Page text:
The other day, my good friend and I were in an excellent conversation about school.
This friend of mine public schools her kids.
I homeschool mine.
We both value the pros of the other person's choice and each are respecting the fact that we're following what we honestly believe is best for our kids. Cheers!
This friend of mine also has really pretty legs because she is a dancer. Summers are good to her because she looks smokin' hot in her summer dresses and skirts.
One of the sub-topics in our discussion was about the pressure of comparison. In parents. It can show up in project assignments.
Some obviously are done by the kids only, others show signs of parental assistance while others obviously are done entirely by the parents.
I remember these three types of turn-in projects when I was in school.
So we got to talking and we both agreed that when an assignment is given in the public school setting, that it should be one that the student can accomplish all by himself.
I mean sure, "Mom, will you please buy me some construction paper?" or
"Dad, will you drive me to the library to check out a few books?"
And the parents should feel more than welcome to help if they want to, but they should KEEP their involvement to a minimum.
"Hey, Son, wanna go down to the swampy area behind Grandma's house to collect tadpoles for your science experiment?" or
"Hey, daughter, why don't you read me your oral report while I cook dinner."
Being involved, keeping the kids interested in learning, encouraging a thorough and timely assignment but all the while allowing the children to complete it all by their onesies.
Otherwise Johnny gets an A++ for his homemade firework display that simultaneously pops popcorn and makes your grass green, while Suzy gets a B- for her flowers that turned a slight discoloration when she added food coloring to the water.
Johnny rode his bike while his dad took the day off work to do his homework for him, but Suzy did her assignment all by herself. But it isn't Suzy and Johnny who are comparing each others projects, it's the parents walking around looking at who's parents were heavily involved and how they did for their kids' grade.
Oh yeah. That happend. You all know it did.
I was thinking about how in the homeschool setting, the parent is, by nature of the schooling style, more involved in the kids' projects, but they still want the child to do it themselves. But there isn't really much of a pressure for the kid to do better than he normally would because you, as the parent, are giving the grade. So if I did Amy's homework for her, who would I show it to? Myself? My husband? "Look, honey! Look at how well I-uh, I mean, AMY did today on this project! She got an A."
But I was also thinking how there are plenty'o ways for we homeschoolers to compare ourselves with each other. And I mean, the parents...not the kids.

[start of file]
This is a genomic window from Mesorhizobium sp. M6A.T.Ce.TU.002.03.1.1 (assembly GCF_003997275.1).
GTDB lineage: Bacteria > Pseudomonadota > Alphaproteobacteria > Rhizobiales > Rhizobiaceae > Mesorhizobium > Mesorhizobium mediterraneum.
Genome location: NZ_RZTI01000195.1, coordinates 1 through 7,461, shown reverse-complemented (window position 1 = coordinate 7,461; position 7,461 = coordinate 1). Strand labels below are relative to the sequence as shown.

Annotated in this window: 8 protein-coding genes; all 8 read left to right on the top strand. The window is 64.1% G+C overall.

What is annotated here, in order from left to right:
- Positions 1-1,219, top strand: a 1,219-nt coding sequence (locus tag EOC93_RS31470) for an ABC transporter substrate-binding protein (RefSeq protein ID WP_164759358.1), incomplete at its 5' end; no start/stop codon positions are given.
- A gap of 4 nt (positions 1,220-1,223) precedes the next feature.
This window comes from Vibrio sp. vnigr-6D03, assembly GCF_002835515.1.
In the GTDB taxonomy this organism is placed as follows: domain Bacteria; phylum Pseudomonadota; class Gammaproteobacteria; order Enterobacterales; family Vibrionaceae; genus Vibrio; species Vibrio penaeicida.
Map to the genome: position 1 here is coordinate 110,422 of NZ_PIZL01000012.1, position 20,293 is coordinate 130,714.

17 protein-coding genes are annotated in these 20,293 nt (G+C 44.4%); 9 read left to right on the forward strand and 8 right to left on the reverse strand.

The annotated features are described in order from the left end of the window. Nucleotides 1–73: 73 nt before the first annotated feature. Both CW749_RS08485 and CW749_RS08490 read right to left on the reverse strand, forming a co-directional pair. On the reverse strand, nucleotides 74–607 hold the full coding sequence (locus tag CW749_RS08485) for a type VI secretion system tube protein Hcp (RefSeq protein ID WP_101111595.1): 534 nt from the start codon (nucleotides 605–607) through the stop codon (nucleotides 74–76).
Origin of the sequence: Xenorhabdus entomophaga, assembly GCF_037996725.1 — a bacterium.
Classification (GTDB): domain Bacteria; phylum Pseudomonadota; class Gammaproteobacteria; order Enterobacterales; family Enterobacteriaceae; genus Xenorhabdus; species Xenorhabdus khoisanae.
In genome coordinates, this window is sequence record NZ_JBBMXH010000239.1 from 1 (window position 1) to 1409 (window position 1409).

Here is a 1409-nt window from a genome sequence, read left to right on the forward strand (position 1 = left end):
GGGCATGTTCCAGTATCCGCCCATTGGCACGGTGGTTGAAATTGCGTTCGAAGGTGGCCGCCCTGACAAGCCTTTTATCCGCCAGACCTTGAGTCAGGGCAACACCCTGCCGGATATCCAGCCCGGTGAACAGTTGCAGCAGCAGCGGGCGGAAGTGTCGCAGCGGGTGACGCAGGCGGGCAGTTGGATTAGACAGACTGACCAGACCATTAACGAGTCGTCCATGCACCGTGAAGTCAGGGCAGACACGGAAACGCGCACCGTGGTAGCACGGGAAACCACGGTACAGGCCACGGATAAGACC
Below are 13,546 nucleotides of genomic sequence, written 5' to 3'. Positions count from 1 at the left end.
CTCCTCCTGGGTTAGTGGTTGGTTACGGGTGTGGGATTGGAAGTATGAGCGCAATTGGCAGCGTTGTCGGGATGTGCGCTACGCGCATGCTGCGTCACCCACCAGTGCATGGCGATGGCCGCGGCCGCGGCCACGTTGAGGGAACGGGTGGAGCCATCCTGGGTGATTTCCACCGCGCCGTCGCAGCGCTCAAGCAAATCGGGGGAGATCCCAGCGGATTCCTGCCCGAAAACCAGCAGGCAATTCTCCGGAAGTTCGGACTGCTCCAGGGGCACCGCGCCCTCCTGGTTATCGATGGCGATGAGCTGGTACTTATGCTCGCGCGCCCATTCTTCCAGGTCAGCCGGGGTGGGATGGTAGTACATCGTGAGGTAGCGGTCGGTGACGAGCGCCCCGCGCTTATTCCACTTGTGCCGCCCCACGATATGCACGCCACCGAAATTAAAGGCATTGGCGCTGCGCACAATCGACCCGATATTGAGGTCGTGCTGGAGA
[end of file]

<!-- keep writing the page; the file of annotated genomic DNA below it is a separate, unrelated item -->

Do you have a homeschool room!? (all smiley and noddy) or do you just use your dining room table? (all downcast and bummer-like)
Did you buy a curriculum this year!?
or do you just buy workbooks at the dollar tree?
Did you buy a shmancy shiny new curriculum packet?
or do you go to the used curriculum fair?
Do you have a beautiful schedule that you follow to the minute?
or do you let your kids stay in their jammies till 2 and fit school whenever you can?
Even when asking if "your kid can read yet" isn't always showing an interest in the child's intelligence so much as it is gauging the homeschooling parent's dedication and focus for the year.
Now, I know that I'm being a smidgen extreme, but I'm not missing the mark when it comes to judging or comparing both in public school and homeschool. Parents do it. Why do we do it? Maybe because we want people to know that "we've got it" when it comes to our choices for our kids and what we provide for them and how well they'll do.
So we ask questions that will allow ourselves to feel good about our own answers. Maybe.
And of course, not everyone compares or is bothered by questions.
Like me! I don't ask them, I don't get bothered by them and I have never ever judged or compared anything or anyone ever in my life. Uh-huh. Yep. Never. Nope. Yep. Wait, what?
We're humans, we'll be comparing ourselves and our kids till the end of time, I'm sure. But we needn't. Easier said than done, I know. But it's the way we ought to live our lives.
Confident, secure and by the Lord's standards, not man's.
And what's right for our own kids and or own family.
And I know that whatever I do, I do it prayerfully and make decisions based on His reply.